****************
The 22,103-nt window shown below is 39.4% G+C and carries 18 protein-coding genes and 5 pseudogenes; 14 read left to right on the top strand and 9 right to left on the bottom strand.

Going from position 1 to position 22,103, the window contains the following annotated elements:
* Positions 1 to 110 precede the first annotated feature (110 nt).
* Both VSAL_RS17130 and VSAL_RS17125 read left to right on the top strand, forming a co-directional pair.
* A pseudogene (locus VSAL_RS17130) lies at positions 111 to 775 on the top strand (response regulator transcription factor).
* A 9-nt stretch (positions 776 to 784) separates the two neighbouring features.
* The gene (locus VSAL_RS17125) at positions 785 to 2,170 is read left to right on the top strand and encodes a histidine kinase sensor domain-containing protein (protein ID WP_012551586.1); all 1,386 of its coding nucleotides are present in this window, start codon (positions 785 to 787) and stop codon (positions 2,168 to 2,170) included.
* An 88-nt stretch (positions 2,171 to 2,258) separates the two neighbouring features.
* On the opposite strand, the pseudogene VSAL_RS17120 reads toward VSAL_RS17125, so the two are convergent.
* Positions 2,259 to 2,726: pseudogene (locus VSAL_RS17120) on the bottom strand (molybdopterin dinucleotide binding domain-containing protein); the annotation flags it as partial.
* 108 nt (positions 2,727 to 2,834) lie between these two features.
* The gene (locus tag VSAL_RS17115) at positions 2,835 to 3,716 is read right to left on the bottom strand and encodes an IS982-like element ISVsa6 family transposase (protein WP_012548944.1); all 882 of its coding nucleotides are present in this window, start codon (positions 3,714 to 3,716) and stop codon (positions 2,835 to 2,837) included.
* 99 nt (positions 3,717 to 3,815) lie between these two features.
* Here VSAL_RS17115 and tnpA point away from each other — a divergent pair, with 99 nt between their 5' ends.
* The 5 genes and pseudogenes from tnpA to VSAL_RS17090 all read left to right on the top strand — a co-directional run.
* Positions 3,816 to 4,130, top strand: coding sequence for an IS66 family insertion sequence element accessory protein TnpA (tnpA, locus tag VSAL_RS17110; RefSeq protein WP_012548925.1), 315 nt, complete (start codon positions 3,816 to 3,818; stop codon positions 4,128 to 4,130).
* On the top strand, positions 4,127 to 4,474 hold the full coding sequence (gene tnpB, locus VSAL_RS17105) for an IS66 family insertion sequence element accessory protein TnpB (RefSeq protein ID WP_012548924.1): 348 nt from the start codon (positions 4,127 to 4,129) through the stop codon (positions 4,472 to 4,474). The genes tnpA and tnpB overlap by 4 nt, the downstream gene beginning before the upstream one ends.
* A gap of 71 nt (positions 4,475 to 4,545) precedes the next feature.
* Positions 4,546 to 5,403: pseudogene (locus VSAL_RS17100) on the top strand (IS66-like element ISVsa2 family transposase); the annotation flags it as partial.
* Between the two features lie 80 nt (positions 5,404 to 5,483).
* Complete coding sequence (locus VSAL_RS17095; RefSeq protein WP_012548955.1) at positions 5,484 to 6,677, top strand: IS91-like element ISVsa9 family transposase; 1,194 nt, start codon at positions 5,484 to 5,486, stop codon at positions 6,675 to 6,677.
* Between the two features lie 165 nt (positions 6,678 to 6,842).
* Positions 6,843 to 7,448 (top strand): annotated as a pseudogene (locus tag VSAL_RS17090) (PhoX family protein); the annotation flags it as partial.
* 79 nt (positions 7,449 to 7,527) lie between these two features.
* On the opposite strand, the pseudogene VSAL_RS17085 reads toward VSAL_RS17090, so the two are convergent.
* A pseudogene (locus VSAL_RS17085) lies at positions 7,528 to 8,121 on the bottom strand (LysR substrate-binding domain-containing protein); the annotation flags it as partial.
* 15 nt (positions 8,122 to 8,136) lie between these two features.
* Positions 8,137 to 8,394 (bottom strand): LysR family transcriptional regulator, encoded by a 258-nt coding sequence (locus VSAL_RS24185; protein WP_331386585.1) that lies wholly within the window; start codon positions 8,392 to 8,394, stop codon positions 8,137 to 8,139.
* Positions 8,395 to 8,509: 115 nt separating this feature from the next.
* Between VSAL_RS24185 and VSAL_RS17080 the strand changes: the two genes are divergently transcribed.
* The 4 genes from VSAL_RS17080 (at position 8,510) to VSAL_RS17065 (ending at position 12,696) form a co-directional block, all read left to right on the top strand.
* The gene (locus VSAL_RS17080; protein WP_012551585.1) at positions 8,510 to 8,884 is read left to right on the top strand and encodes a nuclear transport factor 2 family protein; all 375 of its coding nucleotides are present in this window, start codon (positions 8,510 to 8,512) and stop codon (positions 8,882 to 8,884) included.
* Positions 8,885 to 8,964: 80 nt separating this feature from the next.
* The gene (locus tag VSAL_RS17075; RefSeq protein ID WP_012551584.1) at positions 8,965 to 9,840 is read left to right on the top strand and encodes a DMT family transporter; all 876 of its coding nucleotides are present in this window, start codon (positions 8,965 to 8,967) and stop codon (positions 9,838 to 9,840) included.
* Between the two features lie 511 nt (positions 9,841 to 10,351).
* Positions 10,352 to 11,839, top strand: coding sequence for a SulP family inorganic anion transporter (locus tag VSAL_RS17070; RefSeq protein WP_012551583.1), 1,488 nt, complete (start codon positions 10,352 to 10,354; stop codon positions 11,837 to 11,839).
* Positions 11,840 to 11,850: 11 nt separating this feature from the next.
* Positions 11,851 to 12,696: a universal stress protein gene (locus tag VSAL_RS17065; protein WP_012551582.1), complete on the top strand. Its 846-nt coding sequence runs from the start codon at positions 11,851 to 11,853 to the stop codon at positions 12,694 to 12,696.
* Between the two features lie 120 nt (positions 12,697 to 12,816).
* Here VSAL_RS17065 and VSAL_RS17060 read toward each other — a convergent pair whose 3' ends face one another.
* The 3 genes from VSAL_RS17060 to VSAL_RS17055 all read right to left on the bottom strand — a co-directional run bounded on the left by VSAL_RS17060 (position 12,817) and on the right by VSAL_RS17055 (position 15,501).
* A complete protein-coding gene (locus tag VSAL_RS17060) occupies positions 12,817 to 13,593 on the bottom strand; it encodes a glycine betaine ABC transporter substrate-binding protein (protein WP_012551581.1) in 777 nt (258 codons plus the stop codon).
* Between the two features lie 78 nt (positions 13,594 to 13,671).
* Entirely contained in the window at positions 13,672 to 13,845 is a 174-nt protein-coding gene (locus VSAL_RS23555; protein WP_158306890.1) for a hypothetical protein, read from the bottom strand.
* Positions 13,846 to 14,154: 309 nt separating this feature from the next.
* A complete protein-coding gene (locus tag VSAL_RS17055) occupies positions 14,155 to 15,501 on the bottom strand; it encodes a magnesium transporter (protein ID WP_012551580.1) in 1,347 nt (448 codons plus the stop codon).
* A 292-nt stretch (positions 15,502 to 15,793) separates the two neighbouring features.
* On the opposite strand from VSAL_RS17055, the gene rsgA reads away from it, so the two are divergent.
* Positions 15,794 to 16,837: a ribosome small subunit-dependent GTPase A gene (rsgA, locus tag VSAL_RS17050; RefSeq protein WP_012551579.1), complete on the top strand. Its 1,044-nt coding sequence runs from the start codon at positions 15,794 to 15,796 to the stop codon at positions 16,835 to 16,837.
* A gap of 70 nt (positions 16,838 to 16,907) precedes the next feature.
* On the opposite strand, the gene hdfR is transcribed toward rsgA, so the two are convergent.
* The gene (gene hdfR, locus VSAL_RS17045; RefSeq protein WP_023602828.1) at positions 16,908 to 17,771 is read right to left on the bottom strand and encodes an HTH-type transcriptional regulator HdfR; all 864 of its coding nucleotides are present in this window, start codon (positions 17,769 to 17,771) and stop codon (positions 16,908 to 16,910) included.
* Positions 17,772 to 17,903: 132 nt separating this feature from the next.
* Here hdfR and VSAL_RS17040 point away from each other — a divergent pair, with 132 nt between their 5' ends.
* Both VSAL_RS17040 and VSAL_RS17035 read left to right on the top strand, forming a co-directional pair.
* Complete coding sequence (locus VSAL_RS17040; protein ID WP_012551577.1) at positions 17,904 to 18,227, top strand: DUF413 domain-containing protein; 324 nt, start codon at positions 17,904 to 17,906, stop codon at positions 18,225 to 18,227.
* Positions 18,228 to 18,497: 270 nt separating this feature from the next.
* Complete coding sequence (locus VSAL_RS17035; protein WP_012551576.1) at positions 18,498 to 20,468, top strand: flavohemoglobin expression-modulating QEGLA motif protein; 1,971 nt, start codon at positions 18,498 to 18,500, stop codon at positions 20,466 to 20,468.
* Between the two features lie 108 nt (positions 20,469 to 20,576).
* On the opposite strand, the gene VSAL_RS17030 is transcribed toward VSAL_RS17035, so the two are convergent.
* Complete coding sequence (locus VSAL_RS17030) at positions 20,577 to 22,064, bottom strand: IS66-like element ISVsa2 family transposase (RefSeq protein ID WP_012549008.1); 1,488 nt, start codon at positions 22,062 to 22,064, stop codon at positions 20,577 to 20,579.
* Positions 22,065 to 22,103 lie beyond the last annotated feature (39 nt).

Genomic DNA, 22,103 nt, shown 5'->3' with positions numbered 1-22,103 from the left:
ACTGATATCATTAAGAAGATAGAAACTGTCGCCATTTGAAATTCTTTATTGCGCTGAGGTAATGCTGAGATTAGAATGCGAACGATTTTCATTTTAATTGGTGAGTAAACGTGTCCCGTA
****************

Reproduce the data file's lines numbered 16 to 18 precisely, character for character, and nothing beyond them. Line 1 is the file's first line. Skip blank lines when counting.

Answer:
* Positions 3,816 to 4,130, top strand: coding sequence for an IS66 family insertion sequence element accessory protein TnpA (tnpA, locus tag VSAL_RS17110; RefSeq protein WP_012548925.1), 315 nt, complete (start codon positions 3,816 to 3,818; stop codon positions 4,128 to 4,130).
* On the top strand, positions 4,127 to 4,474 hold the full coding sequence (gene tnpB, locus VSAL_RS17105) for an IS66 family insertion sequence element accessory protein TnpB (RefSeq protein ID WP_012548924.1): 348 nt from the start codon (positions 4,127 to 4,129) through the stop codon (positions 4,472 to 4,474). The genes tnpA and tnpB overlap by 4 nt, the downstream gene beginning before the upstream one ends.
* A gap of 71 nt (positions 4,475 to 4,545) precedes the next feature.